Todd Rose, director of Harvard’s Mind, Brain, and Education program, and computational neuroscientist Ogi Ogas cast a broad net when they set out to study unusually winding career paths. They wanted to find people who are fulfilled and successful, and who arrived there circuitously. They recruited high fliers from master sommeliers and personal organizers to animal trainers, piano tuners, midwives, architects, and engineers. “We guessed we’d have to interview five people for each one who created their own path,” Ogas told me. “We didn’t think it would be a majority, or even a lot.”
It turned out virtually every person had followed what seemed like an unusual path. “What was even more incredible is that they all thought they were the anomaly,” Ogas said. Forty‐five of the first fifty subjects detailed professional paths so sinuous that they expressed embarrassment over jumping from thing to thing over their careers. “They’d add a disclaimer, ‘Well, most people don’t do it this way,’” Ogas said. “They had been told that getting off their initial path was so risky. But actually we should all understand, this is not weird, it’s the norm.” Thus the research found a name, the Dark Horse Project, because even as more subjects were added, most perceived themselves as dark horses who followed what seemed like an unlikely path.
Dark horses were on the hunt for match quality. “They never look around and say, ‘Oh, I’m going to fall behind, these people started earlier and have more than me at a younger age,’” Ogas told me. “They focused on, ‘Here’s who I am at the moment, here are my motivations, here’s what I’ve found I like to do, here’s what I’d like to learn, and here are the opportunities. Which of these is the best match right now? And maybe a year from now I’ll switch because I’ll find something better.’”
Each dark horse had a novel journey, but a common strategy. “Short‐term planning,” Ogas told me. “They all practice it, not long‐term planning.” Even people who look like consummate long‐term visionaries from afar usually looked like short‐term planners up close. When Nike cofounder Phil Knight was asked in 2016 about his long‐term vision and how he knew what he wanted when he created the company, he replied that he had actually known he wanted to be a professional athlete. But he was not good enough, so he shifted to simply trying to find some way to stay involved with sports. He happened to run track under a college coach who tinkered with shoes and who later became his cofounder. “I feel sorry for the people who know exactly what they’re going to do from the time they’re sophomores in high school,” he said. In his memoir, Knight wrote that he “wasn’t much for setting goals,” and that his main goal for his nascent shoe company was to fail fast enough that he could apply what he was learning to his next venture. He made one short‐term pivot after another, applying the lessons as he went.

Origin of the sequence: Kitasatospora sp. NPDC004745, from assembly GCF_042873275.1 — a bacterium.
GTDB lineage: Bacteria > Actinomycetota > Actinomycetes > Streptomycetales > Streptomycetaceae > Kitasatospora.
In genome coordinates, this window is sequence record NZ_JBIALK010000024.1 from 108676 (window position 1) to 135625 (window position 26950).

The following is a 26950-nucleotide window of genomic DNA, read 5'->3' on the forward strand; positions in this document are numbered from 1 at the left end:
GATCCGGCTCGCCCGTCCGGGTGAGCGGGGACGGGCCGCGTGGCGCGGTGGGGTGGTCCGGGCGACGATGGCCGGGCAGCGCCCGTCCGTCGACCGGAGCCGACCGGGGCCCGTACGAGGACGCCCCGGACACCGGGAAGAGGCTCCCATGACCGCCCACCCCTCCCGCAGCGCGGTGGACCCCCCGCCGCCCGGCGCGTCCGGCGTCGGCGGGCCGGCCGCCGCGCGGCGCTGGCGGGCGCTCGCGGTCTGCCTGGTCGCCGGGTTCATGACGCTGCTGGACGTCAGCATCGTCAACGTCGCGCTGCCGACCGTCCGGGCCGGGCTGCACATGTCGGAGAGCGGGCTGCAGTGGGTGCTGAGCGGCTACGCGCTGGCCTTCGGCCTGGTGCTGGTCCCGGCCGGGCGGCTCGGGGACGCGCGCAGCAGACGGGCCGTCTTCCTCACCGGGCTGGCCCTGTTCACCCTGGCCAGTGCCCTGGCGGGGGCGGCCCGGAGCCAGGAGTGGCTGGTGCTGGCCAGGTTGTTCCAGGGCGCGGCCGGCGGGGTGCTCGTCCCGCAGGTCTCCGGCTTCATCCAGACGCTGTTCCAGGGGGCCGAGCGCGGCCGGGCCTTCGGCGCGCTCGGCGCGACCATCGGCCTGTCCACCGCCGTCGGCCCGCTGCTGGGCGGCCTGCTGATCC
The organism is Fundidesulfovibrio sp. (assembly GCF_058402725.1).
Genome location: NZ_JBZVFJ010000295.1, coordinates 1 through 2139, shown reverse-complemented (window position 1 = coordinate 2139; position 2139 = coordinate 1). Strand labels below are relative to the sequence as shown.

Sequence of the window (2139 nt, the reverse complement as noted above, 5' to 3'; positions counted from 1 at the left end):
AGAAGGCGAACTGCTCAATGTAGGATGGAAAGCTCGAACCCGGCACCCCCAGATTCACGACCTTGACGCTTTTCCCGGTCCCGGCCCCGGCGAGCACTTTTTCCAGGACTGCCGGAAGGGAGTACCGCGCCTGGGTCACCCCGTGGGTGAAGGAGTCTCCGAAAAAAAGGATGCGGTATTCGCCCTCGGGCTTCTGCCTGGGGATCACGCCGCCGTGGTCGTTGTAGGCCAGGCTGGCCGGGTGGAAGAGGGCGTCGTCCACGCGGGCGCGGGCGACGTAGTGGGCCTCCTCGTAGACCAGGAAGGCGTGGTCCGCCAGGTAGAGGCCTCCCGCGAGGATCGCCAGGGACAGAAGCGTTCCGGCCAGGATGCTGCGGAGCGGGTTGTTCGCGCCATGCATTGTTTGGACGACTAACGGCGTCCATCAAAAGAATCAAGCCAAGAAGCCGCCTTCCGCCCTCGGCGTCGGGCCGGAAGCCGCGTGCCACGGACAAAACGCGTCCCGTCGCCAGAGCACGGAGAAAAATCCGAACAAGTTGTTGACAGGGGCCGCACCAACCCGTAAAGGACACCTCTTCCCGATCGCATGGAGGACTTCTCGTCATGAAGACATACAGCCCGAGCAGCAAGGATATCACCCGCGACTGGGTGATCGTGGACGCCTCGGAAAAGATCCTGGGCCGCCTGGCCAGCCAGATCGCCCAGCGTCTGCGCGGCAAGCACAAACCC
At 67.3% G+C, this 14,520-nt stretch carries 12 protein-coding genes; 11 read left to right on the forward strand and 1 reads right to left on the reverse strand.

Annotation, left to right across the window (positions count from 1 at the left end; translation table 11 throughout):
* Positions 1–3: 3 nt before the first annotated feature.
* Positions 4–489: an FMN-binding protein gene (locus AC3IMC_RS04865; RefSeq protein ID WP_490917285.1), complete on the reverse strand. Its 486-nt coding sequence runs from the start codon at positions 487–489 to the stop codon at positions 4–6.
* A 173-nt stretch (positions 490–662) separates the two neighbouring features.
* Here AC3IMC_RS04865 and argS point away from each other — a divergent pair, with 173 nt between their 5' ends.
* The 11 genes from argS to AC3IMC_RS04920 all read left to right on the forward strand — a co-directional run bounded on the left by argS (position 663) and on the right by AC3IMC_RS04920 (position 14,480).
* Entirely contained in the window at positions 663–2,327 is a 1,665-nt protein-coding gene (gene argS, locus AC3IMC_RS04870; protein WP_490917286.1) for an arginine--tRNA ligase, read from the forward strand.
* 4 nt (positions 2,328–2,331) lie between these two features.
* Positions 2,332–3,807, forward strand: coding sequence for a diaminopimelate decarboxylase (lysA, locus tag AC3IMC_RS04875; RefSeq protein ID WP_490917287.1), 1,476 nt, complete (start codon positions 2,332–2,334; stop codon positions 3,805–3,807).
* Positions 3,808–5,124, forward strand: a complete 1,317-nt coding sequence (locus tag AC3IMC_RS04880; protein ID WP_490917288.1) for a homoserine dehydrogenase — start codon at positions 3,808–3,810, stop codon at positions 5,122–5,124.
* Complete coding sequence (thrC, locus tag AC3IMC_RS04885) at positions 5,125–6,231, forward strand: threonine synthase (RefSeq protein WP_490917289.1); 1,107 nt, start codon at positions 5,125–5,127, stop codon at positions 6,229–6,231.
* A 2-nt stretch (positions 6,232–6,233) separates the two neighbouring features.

Ogas uses the shorthand “standardization covenant” for the cultural notion that it is rational to trade a winding path of self‐exploration for a rigid goal with a head start because it ensures stability. “The people we study who are fulfilled do pursue a long‐term goal, but they only formulate it after a period of discovery,” he told me. “Obviously, there’s nothing wrong with getting a law or medical degree or PhD. But it’s actually riskier to make that commitment before you know how it fits you. And don’t consider the path fixed. People realize things about themselves halfway through medical school.” Charles Darwin, for example.
At his father’s behest he planned to be a doctor, but he found medical lectures “intolerably dull,” and partway through his education he walked out of an operation at the grind of the surgical saw. “Nor did I ever attend again,” Darwin wrote, “for hardly any inducement would have been strong enough to make me do so.” Darwin was a Bible literalist at the time, and figured he would become a clergyman. He bounced around classes, including a botany course with a professor who subsequently recommended him for an unpaid position aboard the HMS Beagle. After convincing his father (with his uncle’s help) that he would not become a deadbeat if he took this one detour, Darwin began perhaps the most impactful post‐college gap year in history. His father’s wishes eventually “died a natural death.” Decades later, Darwin reflected on the process of self‐discovery. “It seems ludicrous that I once intended to be a clergyman,” he wrote. His father, a doctor for more than sixty years, detested the sight of blood. “If his father had given him any choice,” Darwin wrote, “nothing should have induced him to follow it.”
Michael Crichton started with medicine too, after learning how few writers make a living. With medicine, “I would never have to wonder if the work was worthwhile,” he wrote. Except, a few years in he became disenchanted with medical practice. He graduated from Harvard Medical School, but decided to become a writer. His medical education was not remotely wasted. He used it to craft some of the most popular stories in the world—the novel Jurassic Park, and the TV series ER, with its record‐setting 124 Emmy nominations.
Career goals that once felt safe and certain can appear ludicrous, to use Darwin’s adjective, when examined in the light of more self‐knowledge. Our work preferences and our life preferences do not stay the same, because we do not stay the same.
Excerpt from: Range: Why Generalists Triumph in a Specialized World
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